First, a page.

By Bill Wine
KYW Newsradio 1060
PHILADELPHIA (CBS) — A drum roll, please!
It’s deserved in this case because Whiplash offers two of the year’s best performances: one by a young actor on his way to being a star, the other by a character actor whose face is familiar and whose name is about to be.
The former is Miles Teller, the latter JK Simmons.
Teller you may know from Divergent or The Spectacular Now or Rabbit Hole. Simmons you may recognize from Juno or the original Spider-Man trilogy or, most likely, the ubiquitous Farmers Insurance television commercials.
Both are superlative in Whiplash and their wry, crispy scenes together absolutely snap, crackle, and pop.
Teller is 19-year-old Andrew Neyman, a talented young drummer, a prodigy idolizing Buddy Rich and dreaming of similar stardom, who has enrolled in the nation’s top (fictional) music conservatory, the Schaffer Academy in Manhattan.
Simmons is the fearsome, bullying taskmaster Terence Fletcher, the impossible-to-please, drill sergeant-like conductor of the school’s competitive jazz band, for which he recruits Andrew as soon as he meets him and then immediately begins applying his ethically questionable teaching techniques and strategies.
So Andrew’s drums can be thin-skinned, but he better not be. And his blood, sweat, and tears will be more than metaphorical on this journey.
Both Andrew and Fletcher pursue excellence and they’re both obsessive perfectionists, but to describe Fletcher that way, while it may be necessary, is certainly not sufficient.
He also seems at times to be a mercilessly abusive, sadistic, menacing madman.
But -– and this is the tricky part –- he really does want, and expect, Andrew to develop into a music great, and he’ll accept nothing less than that outcome, whatever it takes, to drum it into end-justifies-the-means existence.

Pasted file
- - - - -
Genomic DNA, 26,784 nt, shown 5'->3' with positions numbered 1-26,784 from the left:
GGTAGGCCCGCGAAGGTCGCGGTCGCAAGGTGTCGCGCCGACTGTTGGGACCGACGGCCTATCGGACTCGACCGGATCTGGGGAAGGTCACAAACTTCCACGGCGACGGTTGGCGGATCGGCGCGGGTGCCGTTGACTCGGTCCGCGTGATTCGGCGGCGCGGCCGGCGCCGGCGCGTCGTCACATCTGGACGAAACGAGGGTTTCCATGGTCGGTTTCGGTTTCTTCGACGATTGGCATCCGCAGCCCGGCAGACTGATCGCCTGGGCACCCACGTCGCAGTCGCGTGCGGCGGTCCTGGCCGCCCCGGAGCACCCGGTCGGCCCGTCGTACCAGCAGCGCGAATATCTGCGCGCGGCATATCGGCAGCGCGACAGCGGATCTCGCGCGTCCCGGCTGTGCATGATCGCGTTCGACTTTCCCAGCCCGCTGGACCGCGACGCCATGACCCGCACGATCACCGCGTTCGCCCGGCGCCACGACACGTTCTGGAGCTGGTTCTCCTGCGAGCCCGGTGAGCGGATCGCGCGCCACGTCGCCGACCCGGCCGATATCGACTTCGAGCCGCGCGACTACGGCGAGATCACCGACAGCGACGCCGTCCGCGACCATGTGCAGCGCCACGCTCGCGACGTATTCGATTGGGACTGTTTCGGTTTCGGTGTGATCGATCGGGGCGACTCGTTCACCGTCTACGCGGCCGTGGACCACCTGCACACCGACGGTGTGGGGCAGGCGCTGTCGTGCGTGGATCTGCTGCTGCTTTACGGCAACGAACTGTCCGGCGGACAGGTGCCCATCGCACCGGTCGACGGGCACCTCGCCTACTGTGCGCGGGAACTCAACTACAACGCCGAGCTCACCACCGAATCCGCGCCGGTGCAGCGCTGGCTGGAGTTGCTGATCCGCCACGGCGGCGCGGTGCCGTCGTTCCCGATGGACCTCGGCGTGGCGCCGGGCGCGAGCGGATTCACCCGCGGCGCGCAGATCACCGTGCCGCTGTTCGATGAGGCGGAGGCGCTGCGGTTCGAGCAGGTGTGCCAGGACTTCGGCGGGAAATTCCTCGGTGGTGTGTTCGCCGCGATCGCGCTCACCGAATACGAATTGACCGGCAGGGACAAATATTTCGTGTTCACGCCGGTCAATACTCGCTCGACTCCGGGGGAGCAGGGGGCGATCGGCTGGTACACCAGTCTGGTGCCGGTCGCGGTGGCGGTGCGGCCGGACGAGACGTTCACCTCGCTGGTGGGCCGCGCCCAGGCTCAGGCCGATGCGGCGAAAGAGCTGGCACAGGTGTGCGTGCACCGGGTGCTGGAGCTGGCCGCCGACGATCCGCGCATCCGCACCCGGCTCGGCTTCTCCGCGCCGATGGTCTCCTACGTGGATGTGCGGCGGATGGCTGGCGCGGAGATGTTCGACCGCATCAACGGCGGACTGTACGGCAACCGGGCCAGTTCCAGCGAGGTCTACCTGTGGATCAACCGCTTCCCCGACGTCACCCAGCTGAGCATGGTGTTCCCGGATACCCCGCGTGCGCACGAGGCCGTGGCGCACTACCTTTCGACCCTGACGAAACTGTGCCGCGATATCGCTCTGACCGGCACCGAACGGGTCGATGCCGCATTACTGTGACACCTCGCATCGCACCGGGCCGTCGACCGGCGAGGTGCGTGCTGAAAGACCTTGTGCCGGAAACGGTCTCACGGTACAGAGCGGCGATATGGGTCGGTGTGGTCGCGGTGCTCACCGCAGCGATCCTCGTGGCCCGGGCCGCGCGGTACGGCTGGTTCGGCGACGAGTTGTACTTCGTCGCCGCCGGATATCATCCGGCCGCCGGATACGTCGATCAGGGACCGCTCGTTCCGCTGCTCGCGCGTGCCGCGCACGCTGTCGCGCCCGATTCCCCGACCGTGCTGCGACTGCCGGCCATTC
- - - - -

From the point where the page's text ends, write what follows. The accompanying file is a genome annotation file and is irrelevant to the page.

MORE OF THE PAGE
In other words, Andrew is the tormented artist and Fletcher is his tormentor, and apparently you can’t have one without the other.
As for Andrew, he has no friends, he sees his failed-writer-turned-teacher father (played by Paul Reiser) as the opposite of a role model for him, and he even breaks up with his new girlfriend (Melissa Benoist) because she might distract him from his demanding quest.
There are lots of cymbals in Whiplash, working as symbols. It’s the electrifying scenes that Teller and Simmons share that lift the audience out of their seats and slam them back into place.
This is the second feature by writer-director Damien Chazelle (Guy and Madeline on a Park Bench), and it’s a feature film that was originally a 2013 short (also featuring Simmons). But it has been expanded smartly.
What Chazelle (inspired by his experience as a high school drummer) has concocted is an intense, mesmerizing drama that sometimes seems like an action flick in which the action is drumming. And those “action” sequences are superbly edited by Tom Cross to hypnotize viewers whether they are jazz aficionados or not.
It’s obvious that Teller is actually playing the drums (and he did have a bit of experience as a high school garage band drummer) while skillfully underplaying his role. His appropriately subdued turn leaves the histrionics to Simmons (who did actually study conducting in music school), and he does no less than knock it out of the park.
Funny and disturbing and profane and utterly compelling, Simmons delivers an absolutely indelible movie character, one that deserves Oscar consideration.
The riveting Whiplash, although named for one of its musical numbers, lives up to its title: it’s sudden and surprising, feverish and ferocious, and it tosses us around.
So we’ll score 3½ stars out of 4. But we won’t congratulate the Whiplash collaborators by declaring it a “good job” because we’ve just been told by Fletcher that such complacent compliments are the enemies of artistic greatness.
Besides, “great job” is more apt.